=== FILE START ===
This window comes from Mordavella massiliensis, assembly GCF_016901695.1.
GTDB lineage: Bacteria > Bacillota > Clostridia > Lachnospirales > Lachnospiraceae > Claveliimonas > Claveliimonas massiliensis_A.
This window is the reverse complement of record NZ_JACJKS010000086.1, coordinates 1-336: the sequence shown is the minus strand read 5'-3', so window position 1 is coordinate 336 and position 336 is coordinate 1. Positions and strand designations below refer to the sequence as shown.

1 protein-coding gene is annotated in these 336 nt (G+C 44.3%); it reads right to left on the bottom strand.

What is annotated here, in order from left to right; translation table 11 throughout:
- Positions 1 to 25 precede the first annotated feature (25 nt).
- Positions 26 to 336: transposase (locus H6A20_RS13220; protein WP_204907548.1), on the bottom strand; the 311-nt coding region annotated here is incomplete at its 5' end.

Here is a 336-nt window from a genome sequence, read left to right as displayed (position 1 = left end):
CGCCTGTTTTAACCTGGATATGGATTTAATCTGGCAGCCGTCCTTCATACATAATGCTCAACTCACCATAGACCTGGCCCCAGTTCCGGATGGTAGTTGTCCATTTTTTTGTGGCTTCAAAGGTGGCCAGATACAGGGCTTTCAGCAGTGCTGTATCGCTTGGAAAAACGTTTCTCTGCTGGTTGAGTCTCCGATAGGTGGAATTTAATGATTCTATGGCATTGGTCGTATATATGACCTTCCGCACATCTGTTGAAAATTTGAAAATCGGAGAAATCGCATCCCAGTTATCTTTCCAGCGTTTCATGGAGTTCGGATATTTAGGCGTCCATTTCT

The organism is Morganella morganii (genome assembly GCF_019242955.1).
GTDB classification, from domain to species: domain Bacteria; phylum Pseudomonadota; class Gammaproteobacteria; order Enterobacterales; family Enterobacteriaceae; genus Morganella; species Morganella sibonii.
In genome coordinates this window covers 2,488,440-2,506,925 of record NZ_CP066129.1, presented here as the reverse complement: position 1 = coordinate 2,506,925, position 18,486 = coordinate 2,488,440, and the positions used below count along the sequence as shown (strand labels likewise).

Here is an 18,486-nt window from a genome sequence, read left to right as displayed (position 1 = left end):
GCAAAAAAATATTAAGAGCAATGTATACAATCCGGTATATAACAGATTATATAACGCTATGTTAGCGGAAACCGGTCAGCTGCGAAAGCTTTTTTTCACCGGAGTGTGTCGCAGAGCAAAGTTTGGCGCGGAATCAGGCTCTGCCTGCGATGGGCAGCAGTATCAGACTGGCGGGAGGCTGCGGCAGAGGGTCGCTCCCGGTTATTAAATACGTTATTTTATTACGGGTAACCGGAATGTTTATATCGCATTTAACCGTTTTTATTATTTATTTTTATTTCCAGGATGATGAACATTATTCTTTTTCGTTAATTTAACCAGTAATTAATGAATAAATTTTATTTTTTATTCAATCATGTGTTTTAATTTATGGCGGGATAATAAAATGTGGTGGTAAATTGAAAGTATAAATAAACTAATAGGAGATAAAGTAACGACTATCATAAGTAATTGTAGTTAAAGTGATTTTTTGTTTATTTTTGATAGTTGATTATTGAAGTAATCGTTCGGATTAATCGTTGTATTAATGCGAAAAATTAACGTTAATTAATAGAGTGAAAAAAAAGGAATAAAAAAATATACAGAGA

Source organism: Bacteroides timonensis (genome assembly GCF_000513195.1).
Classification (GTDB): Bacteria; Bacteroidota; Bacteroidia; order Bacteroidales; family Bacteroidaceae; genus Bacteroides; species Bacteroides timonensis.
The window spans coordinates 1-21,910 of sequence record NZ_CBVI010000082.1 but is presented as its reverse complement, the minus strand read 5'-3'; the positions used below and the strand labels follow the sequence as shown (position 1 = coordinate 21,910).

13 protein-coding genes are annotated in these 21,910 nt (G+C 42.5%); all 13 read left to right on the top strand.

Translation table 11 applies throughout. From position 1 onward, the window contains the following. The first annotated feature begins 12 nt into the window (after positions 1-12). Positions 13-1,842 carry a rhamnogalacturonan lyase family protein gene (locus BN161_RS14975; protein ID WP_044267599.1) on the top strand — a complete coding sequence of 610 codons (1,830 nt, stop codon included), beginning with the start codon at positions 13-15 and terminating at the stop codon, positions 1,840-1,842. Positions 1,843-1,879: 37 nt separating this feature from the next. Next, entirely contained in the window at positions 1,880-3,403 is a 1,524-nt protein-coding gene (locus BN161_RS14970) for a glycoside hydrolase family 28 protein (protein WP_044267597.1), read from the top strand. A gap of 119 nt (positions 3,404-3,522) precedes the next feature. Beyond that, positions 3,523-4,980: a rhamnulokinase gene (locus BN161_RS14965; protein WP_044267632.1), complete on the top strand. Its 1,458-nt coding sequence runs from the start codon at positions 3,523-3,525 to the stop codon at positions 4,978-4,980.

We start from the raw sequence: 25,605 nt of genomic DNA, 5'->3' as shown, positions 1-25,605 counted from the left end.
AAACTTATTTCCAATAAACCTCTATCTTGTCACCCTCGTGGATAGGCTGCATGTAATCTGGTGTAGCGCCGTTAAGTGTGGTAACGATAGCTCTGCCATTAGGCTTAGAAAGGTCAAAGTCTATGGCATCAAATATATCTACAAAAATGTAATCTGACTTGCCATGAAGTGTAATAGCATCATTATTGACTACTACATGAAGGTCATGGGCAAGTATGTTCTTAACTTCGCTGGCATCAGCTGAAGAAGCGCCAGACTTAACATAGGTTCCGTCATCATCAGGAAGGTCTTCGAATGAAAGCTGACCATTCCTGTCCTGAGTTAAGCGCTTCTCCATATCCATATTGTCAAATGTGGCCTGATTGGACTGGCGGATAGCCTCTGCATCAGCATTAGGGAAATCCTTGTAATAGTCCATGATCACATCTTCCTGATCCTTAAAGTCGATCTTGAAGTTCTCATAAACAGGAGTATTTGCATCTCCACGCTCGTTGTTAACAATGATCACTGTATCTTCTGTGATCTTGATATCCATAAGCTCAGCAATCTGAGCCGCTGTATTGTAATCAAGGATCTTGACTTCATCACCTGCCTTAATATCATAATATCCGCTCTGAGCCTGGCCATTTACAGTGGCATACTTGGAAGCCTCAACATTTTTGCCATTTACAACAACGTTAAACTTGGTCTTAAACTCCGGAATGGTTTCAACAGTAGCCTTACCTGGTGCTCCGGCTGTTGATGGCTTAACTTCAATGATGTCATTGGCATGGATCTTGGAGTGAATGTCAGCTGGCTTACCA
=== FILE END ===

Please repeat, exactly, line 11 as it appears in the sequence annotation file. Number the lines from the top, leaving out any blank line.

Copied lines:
GTDB classification, from domain to species: domain Bacteria; phylum Pseudomonadota; class Gammaproteobacteria; order Enterobacterales; family Enterobacteriaceae; genus Morganella; species Morganella sibonii.